There is no longer a General Motors plant in Anderson. 20,000 jobs gone. Delco Remy's Plant 11 is now a field of grass, the parking lot a buckling sea of cement, heaving upward, crumbling day by day. Plant 3 is gone—the limestone fa├žade crafted in the thirties in Art Deco style is nothing but dust, hauled away in a parade of dump trucks. The past rests in the landfill, the elevator cage my grandfather operated melted, recycled, used up, used again, and just used. The foundation and land have to be toxic, of little use. The Union Hall is gone, too, moved to a small office to service the retirees who still remain in town, all them tired, shell-shocked…wondering who’s going to speak for them now that they are too old and too weak to speak for themselves. There was always somebody there to do it for them—the Union. What are they are going to now?

I could go on, and tell you about the dangers of a town betting its existence on one company. But you know that story. It’s our American story. Here today. Gone tomorrow. You clean up the mess. We fed you. Clothed you. What more do you expect, we need to lower our expenses and make a profit?

I rarely go home. Because home is no longer there. The Anderson of my youth is the dust we breath, the memories of summer coming to an end, and the chill of fall, a promise of cold weather and loneliness, right around the corner. The free hot dogs, eternal youth, and the certainty of staying warm and clothed in the winter are just a fantasy—a Wonder Years dream better left to the movies and literature.

Anderson is a bedroom community now, a 30 minute commute to the suburbs of Indianapolis, an hour from downtown, Monument Circle and Conseco Fieldhouse…a world away.

There is a reason why we have a 3 day weekend at the beginning of September, why we have Labor Day. But I think we have mostly forgotten, mostly given up the reasons to celebrate since we have sent the workingman’s clothes away from our own shores, and the boarded up the windows to our own shops…our own dreams.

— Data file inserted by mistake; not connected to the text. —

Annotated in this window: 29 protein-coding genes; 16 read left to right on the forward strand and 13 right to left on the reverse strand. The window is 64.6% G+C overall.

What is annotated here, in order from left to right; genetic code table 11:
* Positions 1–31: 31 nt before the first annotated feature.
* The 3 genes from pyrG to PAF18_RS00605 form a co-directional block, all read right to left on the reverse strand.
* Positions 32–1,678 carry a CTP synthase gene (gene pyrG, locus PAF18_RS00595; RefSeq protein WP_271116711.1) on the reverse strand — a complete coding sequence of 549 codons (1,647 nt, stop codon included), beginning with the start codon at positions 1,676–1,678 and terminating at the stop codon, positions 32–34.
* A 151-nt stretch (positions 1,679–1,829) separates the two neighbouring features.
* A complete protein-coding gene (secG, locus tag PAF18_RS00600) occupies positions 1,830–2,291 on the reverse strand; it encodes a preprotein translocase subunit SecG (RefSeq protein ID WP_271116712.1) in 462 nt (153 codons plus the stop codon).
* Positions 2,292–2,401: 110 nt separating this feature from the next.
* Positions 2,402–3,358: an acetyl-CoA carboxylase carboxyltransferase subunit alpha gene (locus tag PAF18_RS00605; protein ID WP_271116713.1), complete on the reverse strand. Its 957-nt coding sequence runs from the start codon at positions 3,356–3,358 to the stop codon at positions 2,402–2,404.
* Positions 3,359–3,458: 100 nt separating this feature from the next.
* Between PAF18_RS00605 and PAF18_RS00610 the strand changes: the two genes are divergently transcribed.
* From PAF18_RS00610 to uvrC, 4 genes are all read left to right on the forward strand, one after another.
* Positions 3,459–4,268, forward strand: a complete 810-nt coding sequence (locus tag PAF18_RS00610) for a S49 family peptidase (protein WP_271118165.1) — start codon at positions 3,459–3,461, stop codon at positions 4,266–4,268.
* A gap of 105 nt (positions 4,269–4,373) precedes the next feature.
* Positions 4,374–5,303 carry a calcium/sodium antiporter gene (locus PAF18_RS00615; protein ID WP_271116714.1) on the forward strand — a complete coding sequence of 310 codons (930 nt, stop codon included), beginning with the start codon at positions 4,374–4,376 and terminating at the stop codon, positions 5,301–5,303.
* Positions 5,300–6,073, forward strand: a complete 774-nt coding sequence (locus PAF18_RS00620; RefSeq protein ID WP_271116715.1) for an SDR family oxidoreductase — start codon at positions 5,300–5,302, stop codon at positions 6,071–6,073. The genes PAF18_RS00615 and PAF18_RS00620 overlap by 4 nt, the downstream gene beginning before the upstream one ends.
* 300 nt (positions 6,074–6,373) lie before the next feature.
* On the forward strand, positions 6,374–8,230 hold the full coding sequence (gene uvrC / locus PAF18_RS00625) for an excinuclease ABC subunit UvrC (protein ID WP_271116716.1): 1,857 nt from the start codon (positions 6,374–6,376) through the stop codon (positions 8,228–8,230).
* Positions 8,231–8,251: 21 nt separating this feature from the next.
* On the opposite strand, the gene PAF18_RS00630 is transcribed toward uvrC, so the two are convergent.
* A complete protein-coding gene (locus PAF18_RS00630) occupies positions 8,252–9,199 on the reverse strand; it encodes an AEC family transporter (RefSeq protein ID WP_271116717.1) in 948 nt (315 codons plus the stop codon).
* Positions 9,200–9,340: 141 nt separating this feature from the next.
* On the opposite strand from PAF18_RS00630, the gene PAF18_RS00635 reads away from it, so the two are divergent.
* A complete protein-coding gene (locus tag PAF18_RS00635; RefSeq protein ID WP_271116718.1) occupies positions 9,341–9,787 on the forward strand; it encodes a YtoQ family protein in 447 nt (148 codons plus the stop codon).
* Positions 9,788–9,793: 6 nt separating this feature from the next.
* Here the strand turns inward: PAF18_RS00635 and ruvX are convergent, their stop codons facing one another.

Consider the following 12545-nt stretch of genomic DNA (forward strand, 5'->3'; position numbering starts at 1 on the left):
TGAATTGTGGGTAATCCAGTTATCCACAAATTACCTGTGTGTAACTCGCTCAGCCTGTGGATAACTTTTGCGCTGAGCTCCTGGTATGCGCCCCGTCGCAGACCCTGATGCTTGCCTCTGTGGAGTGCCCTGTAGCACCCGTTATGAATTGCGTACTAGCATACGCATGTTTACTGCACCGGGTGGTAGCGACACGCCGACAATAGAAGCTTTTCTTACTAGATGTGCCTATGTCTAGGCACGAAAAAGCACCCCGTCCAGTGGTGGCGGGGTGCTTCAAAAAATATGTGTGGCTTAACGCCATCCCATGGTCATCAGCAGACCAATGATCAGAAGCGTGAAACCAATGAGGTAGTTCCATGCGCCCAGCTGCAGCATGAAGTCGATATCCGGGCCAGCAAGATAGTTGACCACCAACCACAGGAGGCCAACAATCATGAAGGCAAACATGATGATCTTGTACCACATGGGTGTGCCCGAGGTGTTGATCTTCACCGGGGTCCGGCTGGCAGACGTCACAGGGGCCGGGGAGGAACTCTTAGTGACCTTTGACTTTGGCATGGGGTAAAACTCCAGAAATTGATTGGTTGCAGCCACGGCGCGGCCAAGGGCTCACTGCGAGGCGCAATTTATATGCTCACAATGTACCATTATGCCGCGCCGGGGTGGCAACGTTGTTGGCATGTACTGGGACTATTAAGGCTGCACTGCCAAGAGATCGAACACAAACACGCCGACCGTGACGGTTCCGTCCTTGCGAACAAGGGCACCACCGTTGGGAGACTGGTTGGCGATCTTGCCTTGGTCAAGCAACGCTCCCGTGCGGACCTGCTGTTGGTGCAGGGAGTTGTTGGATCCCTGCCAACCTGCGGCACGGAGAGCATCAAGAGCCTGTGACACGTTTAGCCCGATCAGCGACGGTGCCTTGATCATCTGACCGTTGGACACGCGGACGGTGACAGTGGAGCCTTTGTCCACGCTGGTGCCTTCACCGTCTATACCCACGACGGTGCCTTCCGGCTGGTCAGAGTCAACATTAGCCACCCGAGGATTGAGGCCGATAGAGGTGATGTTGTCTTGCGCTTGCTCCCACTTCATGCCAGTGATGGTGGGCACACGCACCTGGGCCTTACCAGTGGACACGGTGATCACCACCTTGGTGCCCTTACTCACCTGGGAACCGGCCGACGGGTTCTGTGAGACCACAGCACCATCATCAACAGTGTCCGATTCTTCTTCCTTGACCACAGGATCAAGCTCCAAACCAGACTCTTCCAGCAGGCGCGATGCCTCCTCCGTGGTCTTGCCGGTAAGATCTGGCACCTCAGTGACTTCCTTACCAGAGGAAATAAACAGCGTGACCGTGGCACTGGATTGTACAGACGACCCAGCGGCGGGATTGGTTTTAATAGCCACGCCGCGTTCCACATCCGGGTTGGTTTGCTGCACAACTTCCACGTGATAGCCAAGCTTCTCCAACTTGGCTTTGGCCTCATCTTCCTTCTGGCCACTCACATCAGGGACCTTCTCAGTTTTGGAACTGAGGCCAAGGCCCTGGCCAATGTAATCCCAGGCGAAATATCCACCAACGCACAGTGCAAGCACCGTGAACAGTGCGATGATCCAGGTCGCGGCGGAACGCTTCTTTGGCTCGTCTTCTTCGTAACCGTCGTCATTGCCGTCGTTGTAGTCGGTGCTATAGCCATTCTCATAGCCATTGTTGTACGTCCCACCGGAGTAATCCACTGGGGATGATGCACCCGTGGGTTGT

I exist in the global economy, benefit from it. I am not complaining about the way of the world today, or fighting against the tide—globalization is here to stay, and as an adult, I can live with that. The past is gone. But I still celebrate Labor Day like I did when I was a kid...

Today I will remember the days when union meant coming together. That’s as close to going home as it gets for me.


GA in TX said...

I grew up in Anderson, not the child of a factory worker nor the wife of one, and how we envied everything you took for granted-the wonderful Blue Cross/Blue Shield card, earning way beyond the minimum wage, those cost of living raises and all that that money would buy.
Our lives were harder than you can ever imagine and (factory) friends would often ask us how we could possibly "make it". We existed.
My mother's great vision for me was to become a factory worker right out of high school. I, however, another vision for myself, and no matter how good the money or illusion of union security wanted more for myself than to do repetitive brain numbing work.
I eventually earned a degree in journalism from Ball State, moved to Texas and am the editor of a small newspaper in South Texas where "union" is a dirty word, which I find hard to understand because the union did help raise the standard of living for just about everyone concerned (unfortunately members took unscrupulous advantage of it). Labor Day isn't celebrated down here in any way shape or form. What we had there in the Midwest was a very special slice of those Wonder Years you so longingly speak of.
Georgia Wingate Thompson
Kingsville, Texas

Larry D. Sweazy said...


There was a dark side to factory life, but I wanted to highlight the Union on Labor day, and didn't think it was time or the place to explore that. Maybe I will in the future. Anyway, I obviously didn't follow my family's footsteps into the factory, and I'm happy I didn't considering how things turned out.

Good luck in Texas--it's a world away from Anderson.